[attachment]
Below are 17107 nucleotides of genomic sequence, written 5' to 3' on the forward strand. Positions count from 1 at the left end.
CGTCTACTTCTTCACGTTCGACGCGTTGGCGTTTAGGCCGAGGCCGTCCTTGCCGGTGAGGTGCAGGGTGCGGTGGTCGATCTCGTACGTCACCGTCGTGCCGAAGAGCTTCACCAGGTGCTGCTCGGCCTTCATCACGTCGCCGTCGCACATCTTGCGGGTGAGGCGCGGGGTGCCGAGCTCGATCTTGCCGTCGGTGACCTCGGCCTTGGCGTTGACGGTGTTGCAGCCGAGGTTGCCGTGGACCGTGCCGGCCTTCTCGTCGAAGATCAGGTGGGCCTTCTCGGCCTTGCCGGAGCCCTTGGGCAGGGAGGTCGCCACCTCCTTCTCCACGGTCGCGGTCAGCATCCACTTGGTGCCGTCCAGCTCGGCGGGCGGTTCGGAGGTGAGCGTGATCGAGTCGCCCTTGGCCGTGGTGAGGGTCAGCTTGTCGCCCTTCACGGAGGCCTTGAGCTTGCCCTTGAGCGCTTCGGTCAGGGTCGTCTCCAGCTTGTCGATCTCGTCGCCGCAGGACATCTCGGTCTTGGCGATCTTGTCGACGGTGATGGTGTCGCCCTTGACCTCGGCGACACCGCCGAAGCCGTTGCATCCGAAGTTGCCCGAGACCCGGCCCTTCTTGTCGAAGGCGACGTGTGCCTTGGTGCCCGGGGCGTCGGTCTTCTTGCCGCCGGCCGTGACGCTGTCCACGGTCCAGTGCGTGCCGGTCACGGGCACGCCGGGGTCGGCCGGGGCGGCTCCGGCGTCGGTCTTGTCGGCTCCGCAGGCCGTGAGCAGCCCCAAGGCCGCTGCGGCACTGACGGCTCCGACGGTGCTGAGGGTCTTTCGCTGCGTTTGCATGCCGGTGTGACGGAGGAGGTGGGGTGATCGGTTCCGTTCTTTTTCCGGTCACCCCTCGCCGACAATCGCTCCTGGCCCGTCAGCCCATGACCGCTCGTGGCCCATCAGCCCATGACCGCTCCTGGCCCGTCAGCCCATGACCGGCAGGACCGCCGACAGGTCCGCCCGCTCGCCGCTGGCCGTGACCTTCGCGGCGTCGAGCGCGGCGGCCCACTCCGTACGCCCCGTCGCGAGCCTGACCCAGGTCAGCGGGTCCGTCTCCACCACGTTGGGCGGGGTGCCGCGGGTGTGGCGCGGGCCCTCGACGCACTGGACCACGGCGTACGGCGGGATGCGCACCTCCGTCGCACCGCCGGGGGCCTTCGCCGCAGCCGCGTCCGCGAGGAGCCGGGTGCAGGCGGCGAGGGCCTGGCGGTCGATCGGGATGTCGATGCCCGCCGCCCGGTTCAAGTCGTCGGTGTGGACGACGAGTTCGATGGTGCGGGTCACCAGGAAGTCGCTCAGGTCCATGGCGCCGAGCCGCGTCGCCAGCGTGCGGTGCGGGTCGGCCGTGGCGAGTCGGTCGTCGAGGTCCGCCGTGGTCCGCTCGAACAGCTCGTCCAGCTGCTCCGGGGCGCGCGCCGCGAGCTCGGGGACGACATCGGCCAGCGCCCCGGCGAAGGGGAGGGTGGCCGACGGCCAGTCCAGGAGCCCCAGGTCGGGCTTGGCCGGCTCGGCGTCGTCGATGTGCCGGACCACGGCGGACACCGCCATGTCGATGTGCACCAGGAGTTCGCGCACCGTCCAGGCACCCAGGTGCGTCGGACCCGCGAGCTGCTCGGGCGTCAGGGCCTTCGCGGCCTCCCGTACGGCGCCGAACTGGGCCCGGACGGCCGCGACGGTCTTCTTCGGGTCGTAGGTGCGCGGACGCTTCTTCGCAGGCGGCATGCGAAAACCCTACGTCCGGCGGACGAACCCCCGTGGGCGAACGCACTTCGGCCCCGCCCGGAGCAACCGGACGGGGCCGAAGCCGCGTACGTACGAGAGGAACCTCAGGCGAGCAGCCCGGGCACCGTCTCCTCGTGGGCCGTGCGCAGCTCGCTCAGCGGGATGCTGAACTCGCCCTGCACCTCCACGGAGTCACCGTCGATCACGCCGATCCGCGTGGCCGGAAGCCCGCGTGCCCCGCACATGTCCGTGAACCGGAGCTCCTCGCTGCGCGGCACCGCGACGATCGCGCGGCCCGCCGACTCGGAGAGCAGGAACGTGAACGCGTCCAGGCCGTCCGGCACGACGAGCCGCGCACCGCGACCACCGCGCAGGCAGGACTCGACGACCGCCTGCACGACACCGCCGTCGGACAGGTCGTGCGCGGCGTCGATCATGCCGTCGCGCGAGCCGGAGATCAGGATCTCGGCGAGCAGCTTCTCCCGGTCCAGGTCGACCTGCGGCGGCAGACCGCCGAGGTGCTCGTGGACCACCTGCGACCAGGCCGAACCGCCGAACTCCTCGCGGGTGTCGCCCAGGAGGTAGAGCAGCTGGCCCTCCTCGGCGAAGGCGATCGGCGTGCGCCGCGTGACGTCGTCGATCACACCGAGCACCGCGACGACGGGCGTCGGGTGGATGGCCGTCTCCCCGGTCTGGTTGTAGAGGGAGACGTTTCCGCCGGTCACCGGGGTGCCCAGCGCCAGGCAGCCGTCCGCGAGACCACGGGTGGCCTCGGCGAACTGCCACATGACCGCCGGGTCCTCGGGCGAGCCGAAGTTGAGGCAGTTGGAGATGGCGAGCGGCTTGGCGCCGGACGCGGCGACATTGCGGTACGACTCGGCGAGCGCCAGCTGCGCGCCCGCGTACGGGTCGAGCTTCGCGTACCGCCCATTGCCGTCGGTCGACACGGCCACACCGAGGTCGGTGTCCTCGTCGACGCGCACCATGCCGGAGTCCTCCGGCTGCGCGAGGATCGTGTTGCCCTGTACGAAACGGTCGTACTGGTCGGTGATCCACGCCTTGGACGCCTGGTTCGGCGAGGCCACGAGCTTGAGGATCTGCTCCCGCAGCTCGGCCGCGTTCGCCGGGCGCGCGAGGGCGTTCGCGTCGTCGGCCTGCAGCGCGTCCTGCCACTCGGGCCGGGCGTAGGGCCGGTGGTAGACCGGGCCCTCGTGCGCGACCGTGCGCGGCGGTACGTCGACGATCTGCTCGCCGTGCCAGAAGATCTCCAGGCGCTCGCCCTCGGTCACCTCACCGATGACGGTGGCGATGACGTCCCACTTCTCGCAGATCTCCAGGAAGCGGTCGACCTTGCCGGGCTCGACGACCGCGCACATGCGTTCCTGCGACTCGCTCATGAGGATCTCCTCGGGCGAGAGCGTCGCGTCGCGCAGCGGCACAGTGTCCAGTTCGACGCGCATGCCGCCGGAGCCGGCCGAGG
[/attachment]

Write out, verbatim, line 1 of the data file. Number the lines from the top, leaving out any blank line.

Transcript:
Below are 17107 nucleotides of genomic sequence, written 5' to 3' on the forward strand. Positions count from 1 at the left end.